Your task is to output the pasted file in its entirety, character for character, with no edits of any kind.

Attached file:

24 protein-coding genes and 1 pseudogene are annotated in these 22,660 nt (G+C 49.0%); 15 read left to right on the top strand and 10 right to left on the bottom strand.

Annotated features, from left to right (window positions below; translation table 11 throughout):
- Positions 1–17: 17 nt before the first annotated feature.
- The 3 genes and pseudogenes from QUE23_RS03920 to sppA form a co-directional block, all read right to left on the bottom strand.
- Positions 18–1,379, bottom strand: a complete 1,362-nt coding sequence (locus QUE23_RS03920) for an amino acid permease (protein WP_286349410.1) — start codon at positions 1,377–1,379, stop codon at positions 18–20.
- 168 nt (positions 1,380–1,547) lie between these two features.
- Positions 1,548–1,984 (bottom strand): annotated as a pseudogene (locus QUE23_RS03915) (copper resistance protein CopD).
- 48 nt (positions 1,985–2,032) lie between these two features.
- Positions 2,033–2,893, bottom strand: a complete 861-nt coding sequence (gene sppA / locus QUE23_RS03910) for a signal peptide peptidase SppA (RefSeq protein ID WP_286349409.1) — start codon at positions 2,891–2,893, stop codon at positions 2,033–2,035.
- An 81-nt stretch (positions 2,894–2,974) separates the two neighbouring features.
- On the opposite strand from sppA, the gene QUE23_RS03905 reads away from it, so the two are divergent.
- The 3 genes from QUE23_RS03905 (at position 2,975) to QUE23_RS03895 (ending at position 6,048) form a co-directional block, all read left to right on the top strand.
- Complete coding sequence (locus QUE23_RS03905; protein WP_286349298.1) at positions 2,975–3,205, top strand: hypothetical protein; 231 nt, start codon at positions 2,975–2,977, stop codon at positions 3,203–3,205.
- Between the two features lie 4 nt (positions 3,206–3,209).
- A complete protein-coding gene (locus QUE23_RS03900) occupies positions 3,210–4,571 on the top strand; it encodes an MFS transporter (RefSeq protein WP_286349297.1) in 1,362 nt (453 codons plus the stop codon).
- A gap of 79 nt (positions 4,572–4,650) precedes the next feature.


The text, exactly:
24 protein-coding genes and 1 pseudogene are annotated in these 22,660 nt (G+C 49.0%); 15 read left to right on the top strand and 10 right to left on the bottom strand.

Annotated features, from left to right (window positions below; translation table 11 throughout):
- Positions 1–17: 17 nt before the first annotated feature.
- The 3 genes and pseudogenes from QUE23_RS03920 to sppA form a co-directional block, all read right to left on the bottom strand.
- Positions 18–1,379, bottom strand: a complete 1,362-nt coding sequence (locus QUE23_RS03920) for an amino acid permease (protein WP_286349410.1) — start codon at positions 1,377–1,379, stop codon at positions 18–20.
- 168 nt (positions 1,380–1,547) lie between these two features.
- Positions 1,548–1,984 (bottom strand): annotated as a pseudogene (locus QUE23_RS03915) (copper resistance protein CopD).
- 48 nt (positions 1,985–2,032) lie between these two features.
- Positions 2,033–2,893, bottom strand: a complete 861-nt coding sequence (gene sppA / locus QUE23_RS03910) for a signal peptide peptidase SppA (RefSeq protein ID WP_286349409.1) — start codon at positions 2,891–2,893, stop codon at positions 2,033–2,035.
- An 81-nt stretch (positions 2,894–2,974) separates the two neighbouring features.
- On the opposite strand from sppA, the gene QUE23_RS03905 reads away from it, so the two are divergent.
- The 3 genes from QUE23_RS03905 (at position 2,975) to QUE23_RS03895 (ending at position 6,048) form a co-directional block, all read left to right on the top strand.
- Complete coding sequence (locus QUE23_RS03905; protein WP_286349298.1) at positions 2,975–3,205, top strand: hypothetical protein; 231 nt, start codon at positions 2,975–2,977, stop codon at positions 3,203–3,205.
- Between the two features lie 4 nt (positions 3,206–3,209).
- A complete protein-coding gene (locus QUE23_RS03900) occupies positions 3,210–4,571 on the top strand; it encodes an MFS transporter (RefSeq protein WP_286349297.1) in 1,362 nt (453 codons plus the stop codon).
- A gap of 79 nt (positions 4,572–4,650) precedes the next feature.